This kind of conspiratorial mind-set finds a comfortable home on the internet and particularly social media because they are spaces where the normal rules of conversation (depending on how you select your audience) do not really apply. Facebook is perhaps the worst culprit because it is by definition a social tool where your immediate circle of friends are likely to jump on your bandwagon no matter how hastily assembled it is. Further, Facebook friends outside your immediate circle with whom you rarely interact may get annoyed by this but will generally opt to just let it lie rather than getting into a protracted argument in the comments section. Thus, through a process of reciprocal confirmation bias and lack of resistance, you begin to buy into your own bullshit. Conspiratorial bullshit-merchants tend to form clusters via Facebook pages and networking and the virtuous cycle of confirmation bias expands, which brings us to where we are today. It is now an endemic feature and has taken great advantage of the explosion of click bait tactics, with links like “Once you see this you will question everything you thought you knew!” or some such condescending nonsense.

The “how” is fairly easy to explain but what concerns me more is the “why” people of varying intelligence espouse views which are either anti-scientific (like the ongoing campaign against any kind of medicine produced by a pharmaceutical company), devoid of any real evidence and simply based on a suspicion of any kind of authority (like the various “global elite” fictions), downright silly (go on some of the “Illuminati” groups and you’ll find all sorts of babble about ancient aliens and how vapour trails from planes are actually the government spraying mind-controlling poison) or, at worst, actually harmful and irresponsible (like the empty claims about “natural” cancer cures being suppressed by corporations or the absurd campaign against vaccination) – Why?

The first thing to notice is that this mind-set is a very middle class phenomenon. Once you realise that you can identify it as a luxury of those well-off enough to be bored with the world around them. “I truly believe that” is a wishful assertion. How exciting it would be if beneath this bland comforting veil, a world of cloak-and-dagger intrigue permeated everything and, by claiming to see through it, you yourself become a participant, an iconoclastic rebel rising above the naïve slaves around you. In fact, the inverse is true: it takes braver, more circumspect and critical individuals to look at the world around them and accept it as it is: a combination of uncoordinated chaos and banal business-as-usual. You don’t need a degree in politics to understand that most governments can hardly coordinate their own health systems or maintain consensus within their own parties – the idea that they are able to collude into some kind of New World Order cabal to enslave the global population is an exceptionally naïve position. Similarly, you don’t need a PHD to understand how absurd it is to think all scientists are conspiring to hold back life-saving knowledge or poison the population with all that deadly non-organic produce. Sure, there are always going to be things we don’t know but I don’t feel the need to invent unknowns to make the world more exciting. If you take the time to look around and see the world as it is, it is scary, exciting, terrible and wonderful enough already without recourse to fantasy.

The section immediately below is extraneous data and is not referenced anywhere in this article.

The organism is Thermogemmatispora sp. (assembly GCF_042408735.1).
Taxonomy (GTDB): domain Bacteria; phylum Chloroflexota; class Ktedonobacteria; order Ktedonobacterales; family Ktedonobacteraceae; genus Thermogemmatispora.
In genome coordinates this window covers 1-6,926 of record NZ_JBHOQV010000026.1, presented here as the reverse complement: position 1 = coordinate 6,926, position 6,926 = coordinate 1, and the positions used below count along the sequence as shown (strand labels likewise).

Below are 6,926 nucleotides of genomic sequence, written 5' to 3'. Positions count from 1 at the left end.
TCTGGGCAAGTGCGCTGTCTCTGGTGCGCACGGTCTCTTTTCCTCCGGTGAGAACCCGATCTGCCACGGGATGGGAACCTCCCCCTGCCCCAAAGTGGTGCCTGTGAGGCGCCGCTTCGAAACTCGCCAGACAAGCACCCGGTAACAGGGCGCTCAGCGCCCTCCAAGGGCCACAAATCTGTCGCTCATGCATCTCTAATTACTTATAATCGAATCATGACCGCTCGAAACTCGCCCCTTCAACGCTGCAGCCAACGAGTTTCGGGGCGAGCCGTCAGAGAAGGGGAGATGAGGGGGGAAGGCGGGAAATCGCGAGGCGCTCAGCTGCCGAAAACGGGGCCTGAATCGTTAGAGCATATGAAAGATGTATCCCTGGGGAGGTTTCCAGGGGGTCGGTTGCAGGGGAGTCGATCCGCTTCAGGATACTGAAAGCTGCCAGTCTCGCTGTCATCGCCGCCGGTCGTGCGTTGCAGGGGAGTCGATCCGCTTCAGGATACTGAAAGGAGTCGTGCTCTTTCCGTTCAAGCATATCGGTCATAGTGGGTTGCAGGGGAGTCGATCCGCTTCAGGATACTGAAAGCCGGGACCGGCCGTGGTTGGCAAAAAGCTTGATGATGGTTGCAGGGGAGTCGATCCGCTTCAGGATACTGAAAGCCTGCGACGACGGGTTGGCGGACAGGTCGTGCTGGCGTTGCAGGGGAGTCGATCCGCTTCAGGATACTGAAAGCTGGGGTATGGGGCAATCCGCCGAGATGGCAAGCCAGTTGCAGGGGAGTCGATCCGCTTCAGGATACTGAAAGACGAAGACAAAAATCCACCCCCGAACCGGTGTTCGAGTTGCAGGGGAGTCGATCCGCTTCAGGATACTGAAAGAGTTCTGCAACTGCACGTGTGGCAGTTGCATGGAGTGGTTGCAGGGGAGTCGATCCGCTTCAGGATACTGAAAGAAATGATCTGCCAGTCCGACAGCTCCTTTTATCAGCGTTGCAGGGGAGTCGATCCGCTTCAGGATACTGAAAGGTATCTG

Robin has a background in the UK, South Africa, and the Middle-East. A keen follower of international current affairs, he holds a Masters degree in Global and Comparative Politics. He is a contributing editor to On Netflix Now. Follow him on Twitter @Robin_GJ